The time duration of the run/disable generated pulse is set to approximately 150 milliseconds to allow ample time for the ERASE, WRITE circuitry to operate. During the 150 millisecond pulse, the OE lead 70 is held at a high signal to disable the EEPROM 11 output and the CE lead 36 connected to the output of NOR gate 40 is held at a low signal because one input to NOR gate 40 is connected to lead 70. Therefore, the EEPROM 11 is properly conditioned for memory alteration during the ERASE, WRITE cycle.
The operation of the write program switch 88 also triggers a timer 66 which introduces a delay of approximately of ten milliseconds before the erase latch enable timer 68 is triggered to allow for switching delays associated with turn-on and turn-off times of the semiconductor devices. The erase enable timer 68 produces a pulse of approximately thirty milliseconds at its output on lead 74 which enables the erase code generator 76 output terminals D0-D7 to be connected to the multiple conductor DATA lead 48. The pulse on lead 74 is also fed to one input of a NOR gate 94 which produces a high signal at its output on lead 95 to trigger a program pulse timer 96. The output of the pulse timer 96 is a precisely timed ten millisecond pulse on lead 97 which triggers a high voltage program pulse generator 98. The high voltage program pulse generator 98 is of the type generally recommended by EEPROM manufacturers to produce a VPP programming voltage pulse to ensure that the EEPROM cells in question are properly energized to retain a data byte entered via the data input leads D0-D7. The generator 98 produces a twenty-one volt program pulse on the VPP lead 100 which is connected to the EEPROM VPP program terminal to cause the hexadecimal number "FF" (all highs) presented on the multiple conductor DATA line 48 by the erase code generator 76 to be written into the EEPROM memory. At the end of the thirty millisecond pulse the erase code generator 76 is again returned to its high impedance state and timer 86 is triggered to produce a ten millisecond delay pulse to allow for switching device turn-on and turn-off delays before a write data latch enable timer 78 is triggered. The output of the write data latch enable timer 78 is a thirty millisecond positive transition pulse on lead 80 which is connected to the other input of NOR gate 94 and to the input of an inverter 82. The output of inverter 82 is connected to the enable terminal of the program data latch 54 by lead 84 and produces a low signal to enable the latch 54 to connect its output to the multiple conductor DATA line 48. The output of NOR gate 94 again produces a low signal on lead 95 to trigger the program pulse timer 96. A high voltage program pulse is generated on the VPP lead 100 as explained above and causes the data byte appearing on the EEPROM data input terminals D0-D7 to be written into the selected EEPROM cells. The program data latch 54 is returned to its high impedance state and is effectively disconnected from the multiple conductor DATA line 48 at the end of the thirty millisecond pulse generated by the write data latch enable timer 78 because the input to inverter 82 is again low causing the output of inverter 82 on the data latch enable lead 84 to go to a high signal.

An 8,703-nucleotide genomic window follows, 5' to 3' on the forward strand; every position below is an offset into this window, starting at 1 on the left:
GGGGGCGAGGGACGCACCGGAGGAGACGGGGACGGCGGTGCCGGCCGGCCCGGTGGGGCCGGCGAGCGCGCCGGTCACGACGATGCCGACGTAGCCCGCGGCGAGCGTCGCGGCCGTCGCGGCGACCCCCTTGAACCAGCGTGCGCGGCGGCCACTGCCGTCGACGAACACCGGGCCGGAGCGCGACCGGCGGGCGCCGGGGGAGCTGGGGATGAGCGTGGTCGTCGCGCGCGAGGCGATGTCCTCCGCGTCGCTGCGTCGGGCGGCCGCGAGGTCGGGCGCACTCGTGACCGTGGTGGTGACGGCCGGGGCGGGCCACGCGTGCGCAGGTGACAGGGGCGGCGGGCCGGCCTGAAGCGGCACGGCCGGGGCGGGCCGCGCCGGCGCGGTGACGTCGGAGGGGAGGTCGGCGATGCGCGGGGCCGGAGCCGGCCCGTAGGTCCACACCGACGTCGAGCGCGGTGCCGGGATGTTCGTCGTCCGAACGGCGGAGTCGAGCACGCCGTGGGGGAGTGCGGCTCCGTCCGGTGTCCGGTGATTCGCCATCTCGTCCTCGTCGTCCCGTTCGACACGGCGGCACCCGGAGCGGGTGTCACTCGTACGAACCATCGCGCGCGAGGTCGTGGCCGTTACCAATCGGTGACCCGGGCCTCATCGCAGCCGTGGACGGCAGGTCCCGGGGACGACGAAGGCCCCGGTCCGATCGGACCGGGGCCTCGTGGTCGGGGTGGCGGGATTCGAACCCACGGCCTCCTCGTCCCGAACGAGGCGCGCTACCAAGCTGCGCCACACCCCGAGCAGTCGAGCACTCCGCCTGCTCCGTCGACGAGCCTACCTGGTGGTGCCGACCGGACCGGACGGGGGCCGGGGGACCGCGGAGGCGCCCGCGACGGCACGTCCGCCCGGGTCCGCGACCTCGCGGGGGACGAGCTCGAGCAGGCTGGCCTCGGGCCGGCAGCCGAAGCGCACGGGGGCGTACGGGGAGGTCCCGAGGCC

At the termination of the 150 millisecond pulse produced by the run/disable pulse generator 90, the character address select generator 22 is incremented as previously explained. The OE lead 70 is again at a low signal which enables the EEPROM 11 output and the CE lead 36 again follows the transitions of the ADD MATCH signal from the address comparator 26. The new data byte written into the selected character storage location is displayed as an alphanumeric representation in the character station corresponding to that character location and the cursor appears in the next adjacent character station.
As explained above, the selected message unit may be viewed without the cursor appearing by operating the examine switch 56 to its LOCKOUT position to connect +5 volts to one input of the NOR gate 64 and to one input of OR gate 38. A high signal at the one input of NOR gate 64 causes the NOR gate 64 to produce a low signal at its output which is connected to the input of inverter 43. The output of inverter 43 produces a high signal on lead 44 which is connected to one input of NOR gate 42. The output of NOR gate 42 produces a low signal on the cursor generator enable lead 32 to keep the cursor generator 46 in its high impedance state and effectively disconnected from the multiple conductor DATA line 48 and accordingly, the EEPROM 11. Since one input to OR gate 38 is also held high, the output of OR gate 38 will remain high and will not follow the transitions of the ADD MATCH signal on lead 34. The output of NOR gate 40 will remain low keeping the EEPROM CE input low and the EEPROM 11 will be selected to provide display information for every character station.
Operating the examine switch 56 to its LOCKOUT position also connects +5 volts to one input of NOR gate 60 on lead 58. The output of NOR gate 60 is connected to the enable input of timer 66 by lead 73 and will be a low signal to prevent timer 66 from generating an output pulse when the write program switch 88 is operated. The output of NOR gate 60 will also be a low signal and keep the timer 66 disabled when the mode switch 18 is in its NORMAL position which connects +5 volts to the other input to NOR gate 60 via lead to 91.
An EEPROM programmer using an alphanumeric display system has been described in one preferred embodiment; however, numerous modifications and changes may be had without departing from the spirit of the invention. Therefore, the invention has been described by way of illustration rather than limitation.
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|Dec 1, 1983||AS||Assignment|
Owner name: ARTHUR G. RUSSELL COMPANY THE, BRISTOL, CT ACORP
Free format text: ASSIGNMENT OF ASSIGNORS INTEREST.;ASSIGNOR:BUCHAS, GERALD L.;REEL/FRAME:004203/0648
Effective date: 19831116
Owner name: ARTHUR G. RUSSELL COMPANY THE, BRISTOL, CT ACORP
Free format text: ASSIGNMENT OF ASSIGNORS INTEREST;ASSIGNOR:BUCHAS, GERALD L.;REEL/FRAME:004203/0648
Effective date: 19831116
|Jan 16, 1990||FPAY||Fee payment|
Year of fee payment: 4
|Mar 15, 1994||REMI||Maintenance fee reminder mailed|
|Aug 7, 1994||LAPS||Lapse for failure to pay maintenance fees|
|Oct 18, 1994||FP||Expired due to failure to pay maintenance fee|
Effective date: 19940810